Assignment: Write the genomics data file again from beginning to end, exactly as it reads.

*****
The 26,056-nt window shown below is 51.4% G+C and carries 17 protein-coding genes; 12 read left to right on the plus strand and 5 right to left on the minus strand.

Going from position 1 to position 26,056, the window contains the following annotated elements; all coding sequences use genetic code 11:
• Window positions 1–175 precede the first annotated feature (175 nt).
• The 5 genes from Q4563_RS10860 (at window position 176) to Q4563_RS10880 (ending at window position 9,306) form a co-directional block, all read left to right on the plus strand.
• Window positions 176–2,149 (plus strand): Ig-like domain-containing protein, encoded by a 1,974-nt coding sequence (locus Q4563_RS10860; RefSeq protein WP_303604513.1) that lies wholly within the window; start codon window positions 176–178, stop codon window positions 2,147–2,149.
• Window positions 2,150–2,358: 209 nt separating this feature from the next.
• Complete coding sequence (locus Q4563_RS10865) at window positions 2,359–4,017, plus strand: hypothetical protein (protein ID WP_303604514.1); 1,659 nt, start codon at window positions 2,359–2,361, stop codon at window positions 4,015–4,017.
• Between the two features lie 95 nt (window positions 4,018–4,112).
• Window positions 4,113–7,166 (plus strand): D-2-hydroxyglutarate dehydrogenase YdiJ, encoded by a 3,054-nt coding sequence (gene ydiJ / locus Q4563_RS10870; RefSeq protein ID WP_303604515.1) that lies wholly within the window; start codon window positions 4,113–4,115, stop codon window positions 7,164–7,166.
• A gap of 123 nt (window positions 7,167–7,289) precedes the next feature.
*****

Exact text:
The 26,056-nt window shown below is 51.4% G+C and carries 17 protein-coding genes; 12 read left to right on the plus strand and 5 right to left on the minus strand.

Going from position 1 to position 26,056, the window contains the following annotated elements; all coding sequences use genetic code 11:
• Window positions 1–175 precede the first annotated feature (175 nt).
• The 5 genes from Q4563_RS10860 (at window position 176) to Q4563_RS10880 (ending at window position 9,306) form a co-directional block, all read left to right on the plus strand.
• Window positions 176–2,149 (plus strand): Ig-like domain-containing protein, encoded by a 1,974-nt coding sequence (locus Q4563_RS10860; RefSeq protein WP_303604513.1) that lies wholly within the window; start codon window positions 176–178, stop codon window positions 2,147–2,149.
• Window positions 2,150–2,358: 209 nt separating this feature from the next.
• Complete coding sequence (locus Q4563_RS10865) at window positions 2,359–4,017, plus strand: hypothetical protein (protein ID WP_303604514.1); 1,659 nt, start codon at window positions 2,359–2,361, stop codon at window positions 4,015–4,017.
• Between the two features lie 95 nt (window positions 4,018–4,112).
• Window positions 4,113–7,166 (plus strand): D-2-hydroxyglutarate dehydrogenase YdiJ, encoded by a 3,054-nt coding sequence (gene ydiJ / locus Q4563_RS10870; RefSeq protein ID WP_303604515.1) that lies wholly within the window; start codon window positions 4,113–4,115, stop codon window positions 7,164–7,166.
• A gap of 123 nt (window positions 7,167–7,289) precedes the next feature.